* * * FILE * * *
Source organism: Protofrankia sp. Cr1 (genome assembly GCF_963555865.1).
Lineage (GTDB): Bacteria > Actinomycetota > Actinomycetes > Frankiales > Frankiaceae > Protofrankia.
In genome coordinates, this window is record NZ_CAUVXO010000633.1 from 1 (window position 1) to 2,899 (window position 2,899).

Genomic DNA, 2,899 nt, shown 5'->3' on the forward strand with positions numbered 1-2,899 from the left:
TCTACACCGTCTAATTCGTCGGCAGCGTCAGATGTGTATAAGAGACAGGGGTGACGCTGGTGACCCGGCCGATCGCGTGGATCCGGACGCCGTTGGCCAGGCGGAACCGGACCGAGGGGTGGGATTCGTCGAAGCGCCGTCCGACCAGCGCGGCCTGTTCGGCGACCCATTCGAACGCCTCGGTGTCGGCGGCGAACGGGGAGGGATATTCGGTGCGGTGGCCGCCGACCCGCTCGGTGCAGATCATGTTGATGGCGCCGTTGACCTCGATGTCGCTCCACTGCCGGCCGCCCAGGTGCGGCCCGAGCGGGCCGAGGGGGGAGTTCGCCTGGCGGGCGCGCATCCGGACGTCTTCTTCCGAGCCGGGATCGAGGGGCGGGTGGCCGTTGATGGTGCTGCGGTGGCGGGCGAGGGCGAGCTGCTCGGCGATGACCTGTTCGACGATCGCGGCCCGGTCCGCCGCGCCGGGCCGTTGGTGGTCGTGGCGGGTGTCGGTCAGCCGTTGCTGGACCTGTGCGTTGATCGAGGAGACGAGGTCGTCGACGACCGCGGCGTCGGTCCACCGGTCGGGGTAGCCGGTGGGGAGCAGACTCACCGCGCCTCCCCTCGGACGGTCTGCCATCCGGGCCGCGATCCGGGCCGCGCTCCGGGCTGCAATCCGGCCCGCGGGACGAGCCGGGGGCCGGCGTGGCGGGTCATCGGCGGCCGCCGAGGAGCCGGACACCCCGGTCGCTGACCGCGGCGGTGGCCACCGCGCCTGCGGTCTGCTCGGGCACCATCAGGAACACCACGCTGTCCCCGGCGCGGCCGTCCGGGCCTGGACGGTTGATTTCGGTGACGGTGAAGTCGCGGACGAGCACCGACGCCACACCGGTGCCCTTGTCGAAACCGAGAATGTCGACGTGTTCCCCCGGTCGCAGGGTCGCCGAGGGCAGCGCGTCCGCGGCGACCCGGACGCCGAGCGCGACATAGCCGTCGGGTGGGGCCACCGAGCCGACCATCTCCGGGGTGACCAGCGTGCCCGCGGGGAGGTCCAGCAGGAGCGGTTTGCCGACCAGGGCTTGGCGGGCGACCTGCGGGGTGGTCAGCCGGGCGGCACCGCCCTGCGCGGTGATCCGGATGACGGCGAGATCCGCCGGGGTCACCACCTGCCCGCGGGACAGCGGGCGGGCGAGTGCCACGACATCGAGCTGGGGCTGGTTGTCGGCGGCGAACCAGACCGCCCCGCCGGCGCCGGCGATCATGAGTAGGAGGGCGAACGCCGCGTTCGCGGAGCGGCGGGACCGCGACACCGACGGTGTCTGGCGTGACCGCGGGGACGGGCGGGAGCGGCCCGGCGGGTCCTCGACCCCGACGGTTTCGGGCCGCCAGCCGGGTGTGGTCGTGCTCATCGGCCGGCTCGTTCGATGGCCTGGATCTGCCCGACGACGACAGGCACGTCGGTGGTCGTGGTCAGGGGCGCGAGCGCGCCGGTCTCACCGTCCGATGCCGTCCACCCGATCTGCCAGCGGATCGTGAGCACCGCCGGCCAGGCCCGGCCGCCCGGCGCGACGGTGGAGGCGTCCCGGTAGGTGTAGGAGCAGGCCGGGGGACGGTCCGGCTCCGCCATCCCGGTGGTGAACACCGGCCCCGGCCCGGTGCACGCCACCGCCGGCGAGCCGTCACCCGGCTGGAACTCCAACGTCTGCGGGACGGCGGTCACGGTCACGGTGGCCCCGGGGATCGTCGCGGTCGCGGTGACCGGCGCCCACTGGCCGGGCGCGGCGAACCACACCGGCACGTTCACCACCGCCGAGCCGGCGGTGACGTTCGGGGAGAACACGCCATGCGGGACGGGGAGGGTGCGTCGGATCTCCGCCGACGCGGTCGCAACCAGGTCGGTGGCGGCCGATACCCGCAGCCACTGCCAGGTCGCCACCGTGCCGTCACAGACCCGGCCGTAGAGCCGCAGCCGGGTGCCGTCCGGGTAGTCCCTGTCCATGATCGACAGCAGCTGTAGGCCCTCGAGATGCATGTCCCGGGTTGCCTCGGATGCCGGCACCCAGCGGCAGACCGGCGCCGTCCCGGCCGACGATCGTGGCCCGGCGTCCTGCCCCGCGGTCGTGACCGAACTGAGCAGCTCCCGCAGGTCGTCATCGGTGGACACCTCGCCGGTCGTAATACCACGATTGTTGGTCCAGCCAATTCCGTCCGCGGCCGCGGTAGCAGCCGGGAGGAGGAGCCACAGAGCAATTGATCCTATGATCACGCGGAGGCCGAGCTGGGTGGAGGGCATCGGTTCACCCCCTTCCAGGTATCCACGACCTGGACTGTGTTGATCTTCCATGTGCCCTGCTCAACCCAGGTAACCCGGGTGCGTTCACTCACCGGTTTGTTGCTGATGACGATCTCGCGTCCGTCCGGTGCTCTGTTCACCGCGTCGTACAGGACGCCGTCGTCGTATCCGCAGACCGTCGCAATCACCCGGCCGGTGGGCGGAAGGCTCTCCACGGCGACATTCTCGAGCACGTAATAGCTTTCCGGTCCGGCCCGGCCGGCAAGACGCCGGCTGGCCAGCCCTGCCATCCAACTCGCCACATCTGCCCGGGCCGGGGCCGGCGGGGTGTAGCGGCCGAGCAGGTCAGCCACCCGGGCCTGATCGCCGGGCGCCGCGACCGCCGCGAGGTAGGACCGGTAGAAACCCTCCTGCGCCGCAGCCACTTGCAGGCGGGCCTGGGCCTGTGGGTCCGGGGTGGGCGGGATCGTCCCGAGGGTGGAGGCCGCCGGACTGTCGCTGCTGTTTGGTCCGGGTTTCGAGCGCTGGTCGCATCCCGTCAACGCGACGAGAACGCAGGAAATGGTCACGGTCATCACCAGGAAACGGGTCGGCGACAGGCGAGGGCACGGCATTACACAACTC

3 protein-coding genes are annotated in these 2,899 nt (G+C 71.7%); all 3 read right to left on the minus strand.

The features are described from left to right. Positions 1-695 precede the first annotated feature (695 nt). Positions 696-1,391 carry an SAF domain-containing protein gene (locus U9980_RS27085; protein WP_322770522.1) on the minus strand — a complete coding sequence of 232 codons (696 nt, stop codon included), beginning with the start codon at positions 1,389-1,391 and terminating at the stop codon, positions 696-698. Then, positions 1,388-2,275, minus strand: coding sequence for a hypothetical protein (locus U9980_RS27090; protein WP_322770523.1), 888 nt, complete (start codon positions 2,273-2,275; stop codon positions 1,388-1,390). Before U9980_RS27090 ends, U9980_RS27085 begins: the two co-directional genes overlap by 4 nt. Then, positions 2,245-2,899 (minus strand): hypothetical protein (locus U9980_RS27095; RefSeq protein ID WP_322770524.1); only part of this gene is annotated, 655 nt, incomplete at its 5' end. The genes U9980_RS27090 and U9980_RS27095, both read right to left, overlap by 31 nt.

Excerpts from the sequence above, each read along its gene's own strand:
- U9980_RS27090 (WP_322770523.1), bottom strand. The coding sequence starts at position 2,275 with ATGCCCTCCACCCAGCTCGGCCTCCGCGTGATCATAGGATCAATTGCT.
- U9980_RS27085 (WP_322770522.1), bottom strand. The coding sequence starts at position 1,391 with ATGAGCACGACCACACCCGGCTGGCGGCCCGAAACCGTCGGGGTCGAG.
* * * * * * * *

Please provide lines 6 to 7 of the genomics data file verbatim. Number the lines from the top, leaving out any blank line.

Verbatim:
3 protein-coding genes are annotated in these 2,899 nt (G+C 71.7%); all 3 read right to left on the minus strand.

The features are described from left to right. Positions 1-695 precede the first annotated feature (695 nt). Positions 696-1,391 carry an SAF domain-containing protein gene (locus U9980_RS27085; protein WP_322770522.1) on the minus strand — a complete coding sequence of 232 codons (696 nt, stop codon included), beginning with the start codon at positions 1,389-1,391 and terminating at the stop codon, positions 696-698. Then, positions 1,388-2,275, minus strand: coding sequence for a hypothetical protein (locus U9980_RS27090; protein WP_322770523.1), 888 nt, complete (start codon positions 2,273-2,275; stop codon positions 1,388-1,390). Before U9980_RS27090 ends, U9980_RS27085 begins: the two co-directional genes overlap by 4 nt. Then, positions 2,245-2,899 (minus strand): hypothetical protein (locus U9980_RS27095; RefSeq protein ID WP_322770524.1); only part of this gene is annotated, 655 nt, incomplete at its 5' end. The genes U9980_RS27090 and U9980_RS27095, both read right to left, overlap by 31 nt.